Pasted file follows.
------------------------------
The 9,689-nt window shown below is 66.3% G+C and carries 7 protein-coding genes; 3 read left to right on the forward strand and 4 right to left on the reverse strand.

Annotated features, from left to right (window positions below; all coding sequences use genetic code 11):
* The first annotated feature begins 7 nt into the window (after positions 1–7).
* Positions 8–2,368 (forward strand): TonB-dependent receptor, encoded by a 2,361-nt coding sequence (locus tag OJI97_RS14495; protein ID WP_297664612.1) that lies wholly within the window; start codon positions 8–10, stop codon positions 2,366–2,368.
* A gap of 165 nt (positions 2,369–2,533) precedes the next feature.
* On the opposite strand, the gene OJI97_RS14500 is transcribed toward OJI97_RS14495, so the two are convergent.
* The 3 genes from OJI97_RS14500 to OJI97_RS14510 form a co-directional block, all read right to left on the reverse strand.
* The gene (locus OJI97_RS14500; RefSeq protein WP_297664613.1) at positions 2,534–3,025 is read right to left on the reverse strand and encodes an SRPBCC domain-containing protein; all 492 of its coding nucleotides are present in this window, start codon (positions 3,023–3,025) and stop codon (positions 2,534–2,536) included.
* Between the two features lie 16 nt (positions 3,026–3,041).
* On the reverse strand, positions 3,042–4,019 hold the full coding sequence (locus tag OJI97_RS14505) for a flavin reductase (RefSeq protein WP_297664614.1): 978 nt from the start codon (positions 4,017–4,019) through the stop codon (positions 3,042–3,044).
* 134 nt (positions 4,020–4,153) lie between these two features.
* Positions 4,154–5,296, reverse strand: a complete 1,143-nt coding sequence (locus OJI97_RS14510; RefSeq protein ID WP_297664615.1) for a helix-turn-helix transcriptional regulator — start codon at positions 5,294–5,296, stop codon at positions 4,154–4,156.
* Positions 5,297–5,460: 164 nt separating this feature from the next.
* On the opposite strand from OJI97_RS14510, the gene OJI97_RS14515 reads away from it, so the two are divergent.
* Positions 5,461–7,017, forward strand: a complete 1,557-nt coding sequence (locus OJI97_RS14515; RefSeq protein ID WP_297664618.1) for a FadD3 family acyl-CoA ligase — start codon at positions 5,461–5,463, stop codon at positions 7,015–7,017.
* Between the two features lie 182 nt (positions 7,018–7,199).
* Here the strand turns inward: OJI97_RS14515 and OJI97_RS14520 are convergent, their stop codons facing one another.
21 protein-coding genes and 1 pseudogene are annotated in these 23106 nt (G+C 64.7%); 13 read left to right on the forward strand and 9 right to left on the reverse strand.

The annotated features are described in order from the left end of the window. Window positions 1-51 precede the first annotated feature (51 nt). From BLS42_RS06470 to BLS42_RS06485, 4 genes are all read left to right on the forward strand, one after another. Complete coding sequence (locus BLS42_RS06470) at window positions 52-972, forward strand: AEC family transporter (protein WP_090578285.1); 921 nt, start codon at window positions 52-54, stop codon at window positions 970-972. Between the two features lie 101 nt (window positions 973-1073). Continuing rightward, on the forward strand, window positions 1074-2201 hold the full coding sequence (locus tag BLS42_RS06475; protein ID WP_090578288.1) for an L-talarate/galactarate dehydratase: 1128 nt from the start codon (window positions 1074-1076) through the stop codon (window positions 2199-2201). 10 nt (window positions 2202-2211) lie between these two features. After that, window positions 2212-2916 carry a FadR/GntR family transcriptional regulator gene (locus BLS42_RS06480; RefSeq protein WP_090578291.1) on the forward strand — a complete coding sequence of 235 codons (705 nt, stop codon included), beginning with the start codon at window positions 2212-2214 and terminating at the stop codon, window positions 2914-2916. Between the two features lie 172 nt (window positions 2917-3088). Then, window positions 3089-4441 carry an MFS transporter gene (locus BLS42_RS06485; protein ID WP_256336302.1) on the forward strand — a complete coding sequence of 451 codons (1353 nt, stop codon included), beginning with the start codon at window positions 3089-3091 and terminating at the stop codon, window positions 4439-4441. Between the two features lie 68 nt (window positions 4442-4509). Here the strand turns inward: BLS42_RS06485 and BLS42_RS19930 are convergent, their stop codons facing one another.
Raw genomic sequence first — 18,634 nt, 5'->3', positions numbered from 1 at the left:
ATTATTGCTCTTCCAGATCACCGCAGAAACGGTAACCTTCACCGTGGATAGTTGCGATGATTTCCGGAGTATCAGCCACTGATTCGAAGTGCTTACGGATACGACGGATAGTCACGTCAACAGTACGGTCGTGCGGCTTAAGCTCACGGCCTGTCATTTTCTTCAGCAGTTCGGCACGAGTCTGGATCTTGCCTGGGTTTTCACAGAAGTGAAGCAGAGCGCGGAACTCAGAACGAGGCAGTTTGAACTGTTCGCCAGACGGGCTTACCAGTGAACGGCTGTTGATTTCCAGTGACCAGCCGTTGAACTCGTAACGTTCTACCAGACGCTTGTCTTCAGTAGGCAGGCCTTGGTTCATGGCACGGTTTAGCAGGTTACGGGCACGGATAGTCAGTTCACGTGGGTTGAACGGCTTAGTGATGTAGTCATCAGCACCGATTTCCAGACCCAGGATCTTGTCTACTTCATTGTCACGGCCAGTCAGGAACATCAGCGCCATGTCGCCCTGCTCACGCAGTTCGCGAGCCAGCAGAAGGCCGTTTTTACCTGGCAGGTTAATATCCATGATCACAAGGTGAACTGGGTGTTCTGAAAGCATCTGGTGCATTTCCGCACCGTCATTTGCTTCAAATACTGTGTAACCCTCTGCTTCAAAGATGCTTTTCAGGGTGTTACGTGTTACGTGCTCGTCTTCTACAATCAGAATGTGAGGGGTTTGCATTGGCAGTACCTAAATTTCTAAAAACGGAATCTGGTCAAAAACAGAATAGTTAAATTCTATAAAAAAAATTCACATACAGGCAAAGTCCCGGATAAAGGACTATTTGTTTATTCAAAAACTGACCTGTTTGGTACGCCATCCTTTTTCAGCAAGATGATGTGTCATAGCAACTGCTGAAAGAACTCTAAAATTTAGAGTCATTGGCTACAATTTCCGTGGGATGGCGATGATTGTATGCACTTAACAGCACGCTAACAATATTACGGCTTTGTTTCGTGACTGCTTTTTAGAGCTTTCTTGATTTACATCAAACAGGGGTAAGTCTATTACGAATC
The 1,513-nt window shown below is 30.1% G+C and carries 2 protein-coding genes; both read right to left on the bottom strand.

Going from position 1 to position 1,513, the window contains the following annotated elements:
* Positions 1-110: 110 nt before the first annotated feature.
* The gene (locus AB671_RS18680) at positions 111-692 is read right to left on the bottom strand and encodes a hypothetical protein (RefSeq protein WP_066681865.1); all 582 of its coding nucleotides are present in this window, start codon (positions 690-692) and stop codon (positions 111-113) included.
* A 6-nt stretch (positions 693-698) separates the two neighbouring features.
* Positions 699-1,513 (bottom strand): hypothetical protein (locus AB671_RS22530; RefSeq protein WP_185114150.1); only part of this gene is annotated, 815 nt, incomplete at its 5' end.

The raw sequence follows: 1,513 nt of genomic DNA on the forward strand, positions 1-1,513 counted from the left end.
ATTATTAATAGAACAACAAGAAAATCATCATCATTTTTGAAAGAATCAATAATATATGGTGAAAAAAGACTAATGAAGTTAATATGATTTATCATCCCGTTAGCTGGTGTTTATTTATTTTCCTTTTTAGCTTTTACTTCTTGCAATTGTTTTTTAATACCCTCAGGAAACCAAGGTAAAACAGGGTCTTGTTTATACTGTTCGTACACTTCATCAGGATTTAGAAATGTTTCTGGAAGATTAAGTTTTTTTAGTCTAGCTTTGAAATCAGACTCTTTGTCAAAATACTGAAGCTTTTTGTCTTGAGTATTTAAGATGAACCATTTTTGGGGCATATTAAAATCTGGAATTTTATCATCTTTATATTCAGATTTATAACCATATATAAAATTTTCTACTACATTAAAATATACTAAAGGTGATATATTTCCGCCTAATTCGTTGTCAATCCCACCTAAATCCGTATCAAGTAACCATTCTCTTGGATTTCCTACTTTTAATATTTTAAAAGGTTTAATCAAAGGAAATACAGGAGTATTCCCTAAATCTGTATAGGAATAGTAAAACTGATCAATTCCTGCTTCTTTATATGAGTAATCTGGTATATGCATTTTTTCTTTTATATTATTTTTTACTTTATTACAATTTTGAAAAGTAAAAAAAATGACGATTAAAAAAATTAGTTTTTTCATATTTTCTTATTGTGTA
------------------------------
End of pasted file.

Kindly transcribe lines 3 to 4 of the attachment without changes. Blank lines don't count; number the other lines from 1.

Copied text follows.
* The first annotated feature begins 7 nt into the window (after positions 1–7).
* Positions 8–2,368 (forward strand): TonB-dependent receptor, encoded by a 2,361-nt coding sequence (locus tag OJI97_RS14495; protein ID WP_297664612.1) that lies wholly within the window; start codon positions 8–10, stop codon positions 2,366–2,368.